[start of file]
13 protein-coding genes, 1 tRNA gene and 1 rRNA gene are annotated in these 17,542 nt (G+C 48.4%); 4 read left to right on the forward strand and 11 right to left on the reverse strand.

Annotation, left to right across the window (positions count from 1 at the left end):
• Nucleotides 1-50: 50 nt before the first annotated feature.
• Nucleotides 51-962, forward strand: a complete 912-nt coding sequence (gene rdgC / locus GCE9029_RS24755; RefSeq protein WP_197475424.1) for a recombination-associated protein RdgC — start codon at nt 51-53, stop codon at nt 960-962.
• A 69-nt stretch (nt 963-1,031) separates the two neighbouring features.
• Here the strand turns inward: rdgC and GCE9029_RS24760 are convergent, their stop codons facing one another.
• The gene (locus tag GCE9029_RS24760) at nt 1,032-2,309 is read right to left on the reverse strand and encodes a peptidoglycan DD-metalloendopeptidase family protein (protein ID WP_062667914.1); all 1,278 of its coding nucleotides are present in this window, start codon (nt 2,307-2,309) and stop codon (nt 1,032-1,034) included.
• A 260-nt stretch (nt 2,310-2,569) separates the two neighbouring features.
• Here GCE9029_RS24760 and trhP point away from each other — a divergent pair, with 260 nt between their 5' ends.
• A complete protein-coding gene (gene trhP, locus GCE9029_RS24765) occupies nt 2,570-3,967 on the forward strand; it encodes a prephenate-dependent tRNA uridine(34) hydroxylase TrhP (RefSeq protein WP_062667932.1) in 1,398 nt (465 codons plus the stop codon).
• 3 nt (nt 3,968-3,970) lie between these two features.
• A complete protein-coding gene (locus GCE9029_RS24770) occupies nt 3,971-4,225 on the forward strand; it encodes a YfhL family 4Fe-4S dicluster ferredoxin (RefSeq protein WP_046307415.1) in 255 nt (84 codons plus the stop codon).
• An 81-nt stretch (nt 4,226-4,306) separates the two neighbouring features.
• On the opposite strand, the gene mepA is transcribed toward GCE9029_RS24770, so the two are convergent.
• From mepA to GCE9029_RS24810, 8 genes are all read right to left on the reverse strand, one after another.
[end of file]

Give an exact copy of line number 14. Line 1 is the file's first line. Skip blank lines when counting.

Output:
• On the opposite strand, the gene mepA is transcribed toward GCE9029_RS24770, so the two are convergent.